Philippines: Horrific violations of Children's rights's rights must stop
Amnesty International's report, Philippines - A different childhood: the apprehension and detention of child suspects and offenders, calls on the Philippine government to end immediately the locking up of juvenile offenders in adult jails. This practice has lead to the rape and sexual assault of boys and girls in detention facilities which are overcrowded, hot and airless. There have been reports of Children's rights fighting for food and sleeping on floors soaked with urine.
The report details incidents of Children's rights being punched and beaten with truncheons and canes on arrest. Children's rights have been subject to burning with cigarettes and electric shocks in the presence of the police and by the police themselves.
Young people abused by the Philippine juvenile justice system tend to come from the more than 200,000 street Children's rights in the country. Amnesty International said:
'Street Children's rights are especially at risk of being arrested as they may be forced to beg or steal in order to survive. These Children's rights are particularly vulnerable in detention because they do not have family and community support.'
10-year-old Martin was arrested without warrant, handcuffed and taken to a cemetery with two other child suspects. In the cemetery an adult identified the three Children's rights as thieves, and both he and the police beat them. Martin had his hands tied to a wooden post above his head, and was punched, kicked and had cigarettes stubbed out on his legs.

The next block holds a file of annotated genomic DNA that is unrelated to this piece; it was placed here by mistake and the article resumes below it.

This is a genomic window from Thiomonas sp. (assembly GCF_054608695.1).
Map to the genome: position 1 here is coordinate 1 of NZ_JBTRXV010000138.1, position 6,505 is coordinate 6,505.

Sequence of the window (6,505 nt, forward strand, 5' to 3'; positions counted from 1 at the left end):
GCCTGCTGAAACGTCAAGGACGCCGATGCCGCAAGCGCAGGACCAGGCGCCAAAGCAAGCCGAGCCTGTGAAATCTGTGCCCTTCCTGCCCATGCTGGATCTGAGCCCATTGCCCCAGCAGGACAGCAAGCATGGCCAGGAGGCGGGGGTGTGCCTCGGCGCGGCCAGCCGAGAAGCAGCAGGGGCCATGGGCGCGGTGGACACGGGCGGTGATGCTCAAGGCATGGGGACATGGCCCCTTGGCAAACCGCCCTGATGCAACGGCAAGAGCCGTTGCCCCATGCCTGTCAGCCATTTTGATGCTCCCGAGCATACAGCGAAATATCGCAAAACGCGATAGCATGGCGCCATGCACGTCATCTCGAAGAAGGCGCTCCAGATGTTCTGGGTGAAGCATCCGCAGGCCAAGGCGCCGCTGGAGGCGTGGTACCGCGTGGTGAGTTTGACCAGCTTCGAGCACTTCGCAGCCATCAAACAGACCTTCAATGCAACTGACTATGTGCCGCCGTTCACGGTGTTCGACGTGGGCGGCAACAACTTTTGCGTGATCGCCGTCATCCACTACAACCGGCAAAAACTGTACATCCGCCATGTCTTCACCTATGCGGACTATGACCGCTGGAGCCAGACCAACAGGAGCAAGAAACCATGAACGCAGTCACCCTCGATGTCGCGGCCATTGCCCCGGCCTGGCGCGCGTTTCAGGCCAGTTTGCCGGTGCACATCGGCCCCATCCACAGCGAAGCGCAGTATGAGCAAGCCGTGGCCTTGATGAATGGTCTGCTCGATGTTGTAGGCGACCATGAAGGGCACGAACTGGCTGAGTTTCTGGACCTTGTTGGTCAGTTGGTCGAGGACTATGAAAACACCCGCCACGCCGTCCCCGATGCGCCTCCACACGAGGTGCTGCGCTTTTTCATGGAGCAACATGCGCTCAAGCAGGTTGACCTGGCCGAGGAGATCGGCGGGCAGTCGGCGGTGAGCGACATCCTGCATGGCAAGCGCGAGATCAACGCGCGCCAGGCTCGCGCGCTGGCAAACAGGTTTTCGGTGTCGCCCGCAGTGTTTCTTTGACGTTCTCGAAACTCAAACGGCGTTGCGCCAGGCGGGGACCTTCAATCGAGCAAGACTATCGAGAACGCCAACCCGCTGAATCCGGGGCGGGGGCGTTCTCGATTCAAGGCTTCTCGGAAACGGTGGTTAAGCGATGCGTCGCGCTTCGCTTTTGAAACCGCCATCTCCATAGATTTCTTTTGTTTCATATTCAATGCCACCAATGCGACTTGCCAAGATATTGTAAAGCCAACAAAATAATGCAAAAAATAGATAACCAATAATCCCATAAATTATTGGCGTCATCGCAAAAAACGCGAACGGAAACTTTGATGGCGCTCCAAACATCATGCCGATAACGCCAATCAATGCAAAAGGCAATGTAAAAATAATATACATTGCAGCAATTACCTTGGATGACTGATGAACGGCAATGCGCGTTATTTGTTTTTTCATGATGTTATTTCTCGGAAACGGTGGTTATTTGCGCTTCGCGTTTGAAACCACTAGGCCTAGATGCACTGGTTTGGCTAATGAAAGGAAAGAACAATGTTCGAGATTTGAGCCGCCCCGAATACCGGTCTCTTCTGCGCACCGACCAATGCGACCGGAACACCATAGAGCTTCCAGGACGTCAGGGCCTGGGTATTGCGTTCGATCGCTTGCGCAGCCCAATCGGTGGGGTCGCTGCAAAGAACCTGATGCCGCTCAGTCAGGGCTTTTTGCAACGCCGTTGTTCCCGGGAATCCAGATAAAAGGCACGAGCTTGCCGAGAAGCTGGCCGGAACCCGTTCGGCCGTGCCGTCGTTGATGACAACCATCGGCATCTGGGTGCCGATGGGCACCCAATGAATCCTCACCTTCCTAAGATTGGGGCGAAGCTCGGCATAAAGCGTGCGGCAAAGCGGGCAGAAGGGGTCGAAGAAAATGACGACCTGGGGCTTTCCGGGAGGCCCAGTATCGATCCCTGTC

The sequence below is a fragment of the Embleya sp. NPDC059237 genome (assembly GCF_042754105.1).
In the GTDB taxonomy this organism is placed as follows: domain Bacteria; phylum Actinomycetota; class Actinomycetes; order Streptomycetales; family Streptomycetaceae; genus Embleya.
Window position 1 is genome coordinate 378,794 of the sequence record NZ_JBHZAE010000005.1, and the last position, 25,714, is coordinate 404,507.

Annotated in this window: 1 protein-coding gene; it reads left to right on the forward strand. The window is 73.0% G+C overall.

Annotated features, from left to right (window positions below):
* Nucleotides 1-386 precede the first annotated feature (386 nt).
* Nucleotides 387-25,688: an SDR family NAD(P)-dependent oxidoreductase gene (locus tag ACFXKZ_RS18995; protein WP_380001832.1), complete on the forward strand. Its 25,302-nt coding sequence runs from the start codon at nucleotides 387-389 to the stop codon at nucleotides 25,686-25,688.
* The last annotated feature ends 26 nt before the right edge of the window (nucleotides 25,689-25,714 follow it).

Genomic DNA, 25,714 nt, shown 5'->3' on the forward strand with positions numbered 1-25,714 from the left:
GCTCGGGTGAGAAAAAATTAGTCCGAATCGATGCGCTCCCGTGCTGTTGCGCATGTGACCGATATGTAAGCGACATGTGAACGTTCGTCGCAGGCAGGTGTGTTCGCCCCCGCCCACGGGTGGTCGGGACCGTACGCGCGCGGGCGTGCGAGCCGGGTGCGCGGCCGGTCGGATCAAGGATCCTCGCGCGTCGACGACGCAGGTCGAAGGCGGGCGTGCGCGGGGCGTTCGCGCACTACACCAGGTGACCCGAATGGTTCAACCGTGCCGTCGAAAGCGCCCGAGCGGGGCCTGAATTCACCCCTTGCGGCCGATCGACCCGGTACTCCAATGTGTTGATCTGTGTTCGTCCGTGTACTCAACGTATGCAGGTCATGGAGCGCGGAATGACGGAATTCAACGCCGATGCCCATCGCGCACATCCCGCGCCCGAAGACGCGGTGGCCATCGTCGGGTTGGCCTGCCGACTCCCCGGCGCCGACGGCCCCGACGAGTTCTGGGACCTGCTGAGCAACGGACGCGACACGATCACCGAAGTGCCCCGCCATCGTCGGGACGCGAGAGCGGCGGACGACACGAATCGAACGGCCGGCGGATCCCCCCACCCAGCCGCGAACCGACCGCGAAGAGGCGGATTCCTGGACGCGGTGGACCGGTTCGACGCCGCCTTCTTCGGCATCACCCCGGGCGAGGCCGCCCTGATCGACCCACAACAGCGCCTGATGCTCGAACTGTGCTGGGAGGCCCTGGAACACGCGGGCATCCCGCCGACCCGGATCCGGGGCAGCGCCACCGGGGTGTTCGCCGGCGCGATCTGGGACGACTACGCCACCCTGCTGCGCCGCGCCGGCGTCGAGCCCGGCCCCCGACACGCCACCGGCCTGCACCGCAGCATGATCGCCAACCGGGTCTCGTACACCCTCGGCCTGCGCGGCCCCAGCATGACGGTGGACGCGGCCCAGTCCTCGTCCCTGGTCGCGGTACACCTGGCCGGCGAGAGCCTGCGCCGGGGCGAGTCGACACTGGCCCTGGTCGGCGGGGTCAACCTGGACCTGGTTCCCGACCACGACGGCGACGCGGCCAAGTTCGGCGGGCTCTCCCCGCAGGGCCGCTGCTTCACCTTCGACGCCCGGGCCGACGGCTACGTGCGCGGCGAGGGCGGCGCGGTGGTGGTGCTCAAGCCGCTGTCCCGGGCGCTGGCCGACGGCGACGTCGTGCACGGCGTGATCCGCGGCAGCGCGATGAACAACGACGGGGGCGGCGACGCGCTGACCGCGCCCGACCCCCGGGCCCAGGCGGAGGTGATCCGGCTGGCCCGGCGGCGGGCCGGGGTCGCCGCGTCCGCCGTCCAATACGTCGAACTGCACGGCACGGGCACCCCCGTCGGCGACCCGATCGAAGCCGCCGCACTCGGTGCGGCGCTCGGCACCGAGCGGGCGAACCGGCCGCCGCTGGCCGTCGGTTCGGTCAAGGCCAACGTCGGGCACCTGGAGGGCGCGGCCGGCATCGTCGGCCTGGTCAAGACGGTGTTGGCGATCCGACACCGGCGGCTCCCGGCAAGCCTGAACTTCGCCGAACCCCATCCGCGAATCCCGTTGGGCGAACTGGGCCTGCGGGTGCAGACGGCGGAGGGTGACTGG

Children's rights often have no idea why they have been arrested. They are denied access to lawyers, and then frequently given inappropriately long prison sentences.
Amnesty International continued:
'There are serious and widespread defects in the administration of juvenile justice in the Philippines that must be urgently addressed. We urge the Philippine government to ensure that child detainees are treated in accordance with international standards, and to immediately and impartially investigate any allegations of torture and ill-treatment of Children's rights on arrest or in detention.'
The report is available online at: http://web.amnesty.org/library/index/engasa350072003
Legal safeguards exist in both international and domestic law in the Philippines to protect Children's rights who come into conflict with the law. These include the Convention on the Rights of the Child (CRC), which the Philippines has ratified, and the Child and Youth Welfare Code (Presidential Decree 603). Sentencing Children's rights to death is forbidden in international law.